Tag Archives: Aspen City Council

Aspen retail Dior Gucci

Aspen Mulls Retail Programming

Aspen’s version of globalization angst has spurred some interesting debate of late. With Aspen City Council in the midst of policy discussions on new commercial regulations for downtown, a proposal has surfaced to curtail the proliferation of high-end retail chains. But whether it goes anywhere is now the big question. Continue reading

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The Aspen Development Chessboard Update

There’s been no shortage of big sales, strategic moves, and bureaucratic action on the Aspen development chessboard lately, where, just like in chess, every move seems to affect the others. The major players of late? Mark Hunt, Aaron and Michael Brown, Bert Myrin, and Jeff Gorsuch. Here’s the skinny: Continue reading

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Aspen’s Election — The Analysis

Aspen voters went to the polls on May 5 for the annual municipal election, handily re-electing Mayor Steve Skadron and Councilman Adam Frisch. But the second council seat that was up for grabs, Dwayne Romero’s (he chose not to run), wasn’t won outright by any of the remaining six candidates. Instead, attorney and real estate agent Bert Myrin, who received the second-most number of votes, and former mayor and county commissioner Mick Ireland, who came in third place, are now facing each other in a runoff election on June 2. Also on the ballot, Referendum 1, which gives voters the power to decide land-use applications with variances approved by City Council, passed with 53.4 percent of the vote.

So what does this election mean for Aspen and its future? And in particular, what does the passage of Referendum 1 mean for development, since it has shifted control from Council to the electorate over future commercial development applications with more height or mass, or less parking or affordable housing than what’s required by code? (More on the recent history of legislating variances can be found on this Skinny post.) Continue reading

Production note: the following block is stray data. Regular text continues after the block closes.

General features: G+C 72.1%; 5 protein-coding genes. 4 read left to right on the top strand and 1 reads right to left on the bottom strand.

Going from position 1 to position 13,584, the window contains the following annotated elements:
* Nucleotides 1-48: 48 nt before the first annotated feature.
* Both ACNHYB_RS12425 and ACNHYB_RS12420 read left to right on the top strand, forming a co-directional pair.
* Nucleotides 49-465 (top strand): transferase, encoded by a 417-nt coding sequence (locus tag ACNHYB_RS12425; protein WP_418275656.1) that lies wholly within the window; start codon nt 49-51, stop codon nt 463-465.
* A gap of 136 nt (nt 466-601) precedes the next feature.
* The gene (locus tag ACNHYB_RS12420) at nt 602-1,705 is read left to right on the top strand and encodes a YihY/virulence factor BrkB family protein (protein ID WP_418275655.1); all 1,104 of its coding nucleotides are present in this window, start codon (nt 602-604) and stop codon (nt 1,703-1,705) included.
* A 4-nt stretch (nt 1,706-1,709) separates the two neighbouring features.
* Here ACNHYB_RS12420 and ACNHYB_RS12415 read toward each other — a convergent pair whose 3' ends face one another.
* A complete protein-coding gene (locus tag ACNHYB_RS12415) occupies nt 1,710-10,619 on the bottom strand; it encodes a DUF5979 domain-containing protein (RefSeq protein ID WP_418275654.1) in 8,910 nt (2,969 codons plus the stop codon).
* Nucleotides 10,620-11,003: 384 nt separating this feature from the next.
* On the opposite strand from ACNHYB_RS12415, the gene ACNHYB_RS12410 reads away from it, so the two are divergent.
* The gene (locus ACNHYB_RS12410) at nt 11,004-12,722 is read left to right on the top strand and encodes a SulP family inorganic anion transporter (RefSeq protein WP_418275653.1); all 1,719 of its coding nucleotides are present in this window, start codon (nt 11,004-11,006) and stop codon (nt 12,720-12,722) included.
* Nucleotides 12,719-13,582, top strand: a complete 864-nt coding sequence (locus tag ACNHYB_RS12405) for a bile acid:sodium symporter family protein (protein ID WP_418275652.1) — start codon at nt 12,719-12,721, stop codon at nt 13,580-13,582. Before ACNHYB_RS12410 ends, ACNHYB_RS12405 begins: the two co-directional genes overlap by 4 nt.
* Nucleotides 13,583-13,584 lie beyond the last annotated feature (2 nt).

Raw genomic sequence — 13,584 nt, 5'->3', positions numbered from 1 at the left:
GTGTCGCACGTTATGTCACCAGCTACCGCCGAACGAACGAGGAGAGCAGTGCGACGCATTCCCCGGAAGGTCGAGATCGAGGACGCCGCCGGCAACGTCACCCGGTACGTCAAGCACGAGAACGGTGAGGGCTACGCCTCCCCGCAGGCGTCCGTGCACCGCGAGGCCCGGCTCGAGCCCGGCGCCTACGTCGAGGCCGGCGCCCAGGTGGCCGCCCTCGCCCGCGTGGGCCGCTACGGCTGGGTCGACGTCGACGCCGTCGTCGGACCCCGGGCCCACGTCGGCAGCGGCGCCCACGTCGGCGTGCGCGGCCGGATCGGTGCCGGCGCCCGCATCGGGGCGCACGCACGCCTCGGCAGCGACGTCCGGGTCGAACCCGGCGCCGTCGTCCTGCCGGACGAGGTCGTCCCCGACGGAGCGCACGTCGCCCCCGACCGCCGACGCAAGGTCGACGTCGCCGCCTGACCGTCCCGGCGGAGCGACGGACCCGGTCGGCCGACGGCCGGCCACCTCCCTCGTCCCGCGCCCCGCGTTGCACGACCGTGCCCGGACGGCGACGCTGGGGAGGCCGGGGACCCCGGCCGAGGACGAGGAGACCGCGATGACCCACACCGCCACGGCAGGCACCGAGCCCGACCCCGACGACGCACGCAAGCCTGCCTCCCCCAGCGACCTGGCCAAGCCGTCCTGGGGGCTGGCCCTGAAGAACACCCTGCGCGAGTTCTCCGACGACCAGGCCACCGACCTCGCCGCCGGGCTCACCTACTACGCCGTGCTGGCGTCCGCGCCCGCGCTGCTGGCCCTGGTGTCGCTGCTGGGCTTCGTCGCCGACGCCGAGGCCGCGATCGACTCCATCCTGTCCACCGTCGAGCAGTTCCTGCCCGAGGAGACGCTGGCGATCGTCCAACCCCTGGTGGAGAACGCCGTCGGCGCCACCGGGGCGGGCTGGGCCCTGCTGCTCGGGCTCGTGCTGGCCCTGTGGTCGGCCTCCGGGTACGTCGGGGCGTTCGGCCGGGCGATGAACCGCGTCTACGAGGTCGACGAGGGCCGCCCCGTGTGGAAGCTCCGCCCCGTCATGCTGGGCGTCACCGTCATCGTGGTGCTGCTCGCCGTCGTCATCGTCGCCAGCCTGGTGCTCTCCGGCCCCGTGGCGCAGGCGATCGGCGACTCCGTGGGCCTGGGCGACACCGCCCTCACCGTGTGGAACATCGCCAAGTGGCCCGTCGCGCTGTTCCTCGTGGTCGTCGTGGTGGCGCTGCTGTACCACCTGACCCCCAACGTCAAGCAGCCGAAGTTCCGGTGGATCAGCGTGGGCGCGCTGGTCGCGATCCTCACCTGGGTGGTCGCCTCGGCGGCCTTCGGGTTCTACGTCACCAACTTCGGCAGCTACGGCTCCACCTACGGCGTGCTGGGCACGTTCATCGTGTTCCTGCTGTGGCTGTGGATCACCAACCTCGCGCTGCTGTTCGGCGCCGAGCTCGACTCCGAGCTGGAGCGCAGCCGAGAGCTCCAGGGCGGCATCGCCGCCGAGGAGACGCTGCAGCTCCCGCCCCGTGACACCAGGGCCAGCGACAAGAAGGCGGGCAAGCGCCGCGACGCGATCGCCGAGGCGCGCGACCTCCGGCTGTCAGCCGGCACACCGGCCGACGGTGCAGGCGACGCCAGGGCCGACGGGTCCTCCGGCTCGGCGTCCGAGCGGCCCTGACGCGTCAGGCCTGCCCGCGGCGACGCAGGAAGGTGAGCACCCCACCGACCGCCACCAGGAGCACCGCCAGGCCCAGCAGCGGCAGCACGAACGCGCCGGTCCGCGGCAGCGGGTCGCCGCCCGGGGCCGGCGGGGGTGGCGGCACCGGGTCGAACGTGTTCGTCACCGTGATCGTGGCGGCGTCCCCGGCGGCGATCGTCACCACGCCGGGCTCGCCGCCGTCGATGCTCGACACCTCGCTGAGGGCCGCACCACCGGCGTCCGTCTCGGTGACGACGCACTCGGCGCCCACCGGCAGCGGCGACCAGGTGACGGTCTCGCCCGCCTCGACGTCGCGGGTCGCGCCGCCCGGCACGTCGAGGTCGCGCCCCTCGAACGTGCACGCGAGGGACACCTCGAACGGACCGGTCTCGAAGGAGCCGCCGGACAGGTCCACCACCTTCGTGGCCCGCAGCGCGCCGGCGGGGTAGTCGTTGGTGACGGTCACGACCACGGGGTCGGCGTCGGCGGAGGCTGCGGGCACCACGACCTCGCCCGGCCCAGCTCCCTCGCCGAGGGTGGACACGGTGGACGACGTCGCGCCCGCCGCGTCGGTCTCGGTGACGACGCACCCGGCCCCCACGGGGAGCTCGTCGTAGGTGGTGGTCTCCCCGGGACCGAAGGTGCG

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A Tale of Two Land-Use Changes

Aspen’s land-use process with regard to variances is changing, although exactly how remains unknown until the May 5 municipal election.

Aspen City Council recently passed a change in its land-use code limiting variances. But the code change could be superseded if Aspen voters say yes this spring to Referendum 1, which would change the city charter to trigger a public vote in certain cases where developers ask for variances. Here’s how each potential scenario would work: Continue reading

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Lodging Incentives Back on the Table

Back on Aspen City Council’s agenda is a revamped package of incentives aimed at bolstering the city’s short-term bed base. Round 2 of the city’s lodging incentive program process began on December 1, with a public hearing that revealed a slimmed down, simplified proposal, based partially on months of public outreach after the threat of a referendum scuttled the first attempt. The council is set to vote on a resolution outlining the program on December 8, which will then trigger another round of meetings on the specific land-use code changes.